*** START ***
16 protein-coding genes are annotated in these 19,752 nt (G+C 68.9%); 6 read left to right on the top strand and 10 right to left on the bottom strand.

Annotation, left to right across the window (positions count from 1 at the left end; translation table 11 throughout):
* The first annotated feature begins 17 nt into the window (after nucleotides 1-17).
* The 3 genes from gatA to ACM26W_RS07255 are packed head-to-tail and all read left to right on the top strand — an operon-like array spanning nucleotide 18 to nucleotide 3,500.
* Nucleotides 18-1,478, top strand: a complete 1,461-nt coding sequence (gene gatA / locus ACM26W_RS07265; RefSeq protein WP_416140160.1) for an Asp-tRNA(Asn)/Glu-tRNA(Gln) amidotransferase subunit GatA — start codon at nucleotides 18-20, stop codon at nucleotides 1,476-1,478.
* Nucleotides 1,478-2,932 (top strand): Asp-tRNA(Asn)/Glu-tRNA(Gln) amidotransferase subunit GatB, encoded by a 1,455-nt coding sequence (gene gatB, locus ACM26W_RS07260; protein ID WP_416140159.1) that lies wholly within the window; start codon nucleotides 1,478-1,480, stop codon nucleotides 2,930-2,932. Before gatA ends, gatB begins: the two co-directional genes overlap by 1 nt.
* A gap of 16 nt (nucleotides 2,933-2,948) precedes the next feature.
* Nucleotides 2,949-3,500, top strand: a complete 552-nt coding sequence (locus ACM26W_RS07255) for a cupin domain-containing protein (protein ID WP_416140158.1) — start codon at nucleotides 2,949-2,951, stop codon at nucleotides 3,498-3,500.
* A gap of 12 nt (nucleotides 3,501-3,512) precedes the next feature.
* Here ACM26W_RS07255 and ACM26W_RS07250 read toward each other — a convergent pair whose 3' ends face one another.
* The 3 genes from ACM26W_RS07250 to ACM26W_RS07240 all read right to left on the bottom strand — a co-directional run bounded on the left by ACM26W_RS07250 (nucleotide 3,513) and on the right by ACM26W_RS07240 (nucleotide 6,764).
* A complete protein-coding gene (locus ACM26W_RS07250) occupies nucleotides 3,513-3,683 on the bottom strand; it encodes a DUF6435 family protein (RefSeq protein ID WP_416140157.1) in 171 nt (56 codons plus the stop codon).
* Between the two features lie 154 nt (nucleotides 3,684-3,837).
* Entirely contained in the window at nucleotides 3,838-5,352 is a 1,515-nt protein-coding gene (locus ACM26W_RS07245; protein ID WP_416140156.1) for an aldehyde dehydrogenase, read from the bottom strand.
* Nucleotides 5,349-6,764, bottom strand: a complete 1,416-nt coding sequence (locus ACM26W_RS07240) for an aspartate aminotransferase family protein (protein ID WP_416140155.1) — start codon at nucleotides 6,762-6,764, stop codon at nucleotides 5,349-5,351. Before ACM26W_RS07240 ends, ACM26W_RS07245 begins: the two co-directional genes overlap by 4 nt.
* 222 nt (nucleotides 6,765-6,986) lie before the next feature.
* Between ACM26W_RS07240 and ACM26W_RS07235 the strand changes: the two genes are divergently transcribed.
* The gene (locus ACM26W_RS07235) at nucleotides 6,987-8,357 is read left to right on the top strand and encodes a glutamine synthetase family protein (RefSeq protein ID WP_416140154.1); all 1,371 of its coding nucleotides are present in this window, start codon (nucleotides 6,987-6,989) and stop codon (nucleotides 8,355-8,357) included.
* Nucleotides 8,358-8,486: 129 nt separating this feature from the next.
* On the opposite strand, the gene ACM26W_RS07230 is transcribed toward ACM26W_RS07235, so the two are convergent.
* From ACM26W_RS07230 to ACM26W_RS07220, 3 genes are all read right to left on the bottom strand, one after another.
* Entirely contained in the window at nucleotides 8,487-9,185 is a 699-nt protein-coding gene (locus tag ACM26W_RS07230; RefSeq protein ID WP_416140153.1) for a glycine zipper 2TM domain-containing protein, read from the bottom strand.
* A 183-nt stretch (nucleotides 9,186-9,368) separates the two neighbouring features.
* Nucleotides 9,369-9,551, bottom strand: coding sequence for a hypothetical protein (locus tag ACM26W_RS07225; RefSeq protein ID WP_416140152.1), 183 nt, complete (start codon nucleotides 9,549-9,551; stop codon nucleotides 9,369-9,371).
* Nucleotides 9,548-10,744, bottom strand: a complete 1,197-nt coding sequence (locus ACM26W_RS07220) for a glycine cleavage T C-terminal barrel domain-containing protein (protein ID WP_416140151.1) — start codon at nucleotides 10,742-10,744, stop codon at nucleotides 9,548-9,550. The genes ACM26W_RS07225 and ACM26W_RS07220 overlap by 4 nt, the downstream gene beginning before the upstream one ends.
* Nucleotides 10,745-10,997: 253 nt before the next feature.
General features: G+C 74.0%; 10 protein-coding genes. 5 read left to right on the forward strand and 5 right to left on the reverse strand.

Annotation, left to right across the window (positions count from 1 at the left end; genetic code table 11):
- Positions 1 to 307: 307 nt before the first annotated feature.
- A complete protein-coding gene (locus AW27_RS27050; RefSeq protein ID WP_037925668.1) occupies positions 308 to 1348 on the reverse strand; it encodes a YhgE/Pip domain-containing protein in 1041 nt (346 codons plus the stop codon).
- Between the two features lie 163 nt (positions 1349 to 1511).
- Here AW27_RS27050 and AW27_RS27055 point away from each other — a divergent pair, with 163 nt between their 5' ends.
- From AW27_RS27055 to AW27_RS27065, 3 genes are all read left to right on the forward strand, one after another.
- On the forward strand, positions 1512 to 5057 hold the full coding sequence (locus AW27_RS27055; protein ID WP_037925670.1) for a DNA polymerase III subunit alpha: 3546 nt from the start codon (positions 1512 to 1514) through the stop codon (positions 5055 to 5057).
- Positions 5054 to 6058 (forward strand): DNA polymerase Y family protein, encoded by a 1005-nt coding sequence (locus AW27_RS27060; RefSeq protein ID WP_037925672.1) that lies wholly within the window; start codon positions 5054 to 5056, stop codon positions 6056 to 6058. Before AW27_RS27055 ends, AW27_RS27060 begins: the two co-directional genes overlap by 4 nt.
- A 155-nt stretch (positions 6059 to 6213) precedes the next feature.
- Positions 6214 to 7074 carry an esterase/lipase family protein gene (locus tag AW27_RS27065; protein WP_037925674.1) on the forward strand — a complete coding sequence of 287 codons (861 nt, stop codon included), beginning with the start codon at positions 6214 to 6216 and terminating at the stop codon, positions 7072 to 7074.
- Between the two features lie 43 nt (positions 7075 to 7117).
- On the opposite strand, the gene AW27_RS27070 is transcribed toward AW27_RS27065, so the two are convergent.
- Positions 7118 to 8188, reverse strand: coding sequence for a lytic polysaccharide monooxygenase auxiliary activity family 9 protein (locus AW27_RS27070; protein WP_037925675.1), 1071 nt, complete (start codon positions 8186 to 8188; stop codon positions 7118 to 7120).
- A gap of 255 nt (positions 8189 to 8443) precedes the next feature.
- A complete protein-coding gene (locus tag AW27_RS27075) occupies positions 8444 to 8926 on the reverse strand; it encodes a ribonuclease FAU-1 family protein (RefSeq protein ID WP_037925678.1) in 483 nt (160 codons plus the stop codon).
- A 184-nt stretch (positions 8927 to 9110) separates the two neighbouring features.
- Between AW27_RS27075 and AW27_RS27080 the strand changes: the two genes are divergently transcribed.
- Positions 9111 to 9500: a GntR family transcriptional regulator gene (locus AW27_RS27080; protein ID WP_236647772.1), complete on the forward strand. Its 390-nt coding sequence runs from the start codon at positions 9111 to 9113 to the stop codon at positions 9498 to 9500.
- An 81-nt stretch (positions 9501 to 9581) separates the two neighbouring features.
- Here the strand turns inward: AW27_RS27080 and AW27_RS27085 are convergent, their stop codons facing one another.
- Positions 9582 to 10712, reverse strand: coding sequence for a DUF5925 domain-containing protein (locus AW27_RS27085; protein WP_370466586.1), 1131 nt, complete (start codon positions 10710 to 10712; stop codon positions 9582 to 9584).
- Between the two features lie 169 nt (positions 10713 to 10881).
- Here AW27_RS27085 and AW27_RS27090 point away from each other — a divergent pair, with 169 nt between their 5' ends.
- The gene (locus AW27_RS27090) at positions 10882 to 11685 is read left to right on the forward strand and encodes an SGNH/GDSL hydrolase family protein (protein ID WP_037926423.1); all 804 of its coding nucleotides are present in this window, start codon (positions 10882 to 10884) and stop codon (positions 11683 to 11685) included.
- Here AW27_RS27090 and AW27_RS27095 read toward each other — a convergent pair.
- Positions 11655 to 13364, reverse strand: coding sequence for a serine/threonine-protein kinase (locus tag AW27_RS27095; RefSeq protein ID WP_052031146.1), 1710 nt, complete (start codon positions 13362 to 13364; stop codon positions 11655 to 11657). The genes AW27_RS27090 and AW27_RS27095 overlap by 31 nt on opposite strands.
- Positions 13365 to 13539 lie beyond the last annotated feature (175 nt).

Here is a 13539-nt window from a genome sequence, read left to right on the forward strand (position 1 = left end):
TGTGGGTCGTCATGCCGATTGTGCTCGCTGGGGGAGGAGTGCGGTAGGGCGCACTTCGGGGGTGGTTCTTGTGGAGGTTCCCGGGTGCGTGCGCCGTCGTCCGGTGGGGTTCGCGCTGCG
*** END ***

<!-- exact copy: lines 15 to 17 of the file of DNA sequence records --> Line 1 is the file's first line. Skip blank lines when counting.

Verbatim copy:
* Nucleotides 5,349-6,764, bottom strand: a complete 1,416-nt coding sequence (locus ACM26W_RS07240) for an aspartate aminotransferase family protein (protein ID WP_416140155.1) — start codon at nucleotides 6,762-6,764, stop codon at nucleotides 5,349-5,351. Before ACM26W_RS07240 ends, ACM26W_RS07245 begins: the two co-directional genes overlap by 4 nt.
* 222 nt (nucleotides 6,765-6,986) lie before the next feature.
* Between ACM26W_RS07240 and ACM26W_RS07235 the strand changes: the two genes are divergently transcribed.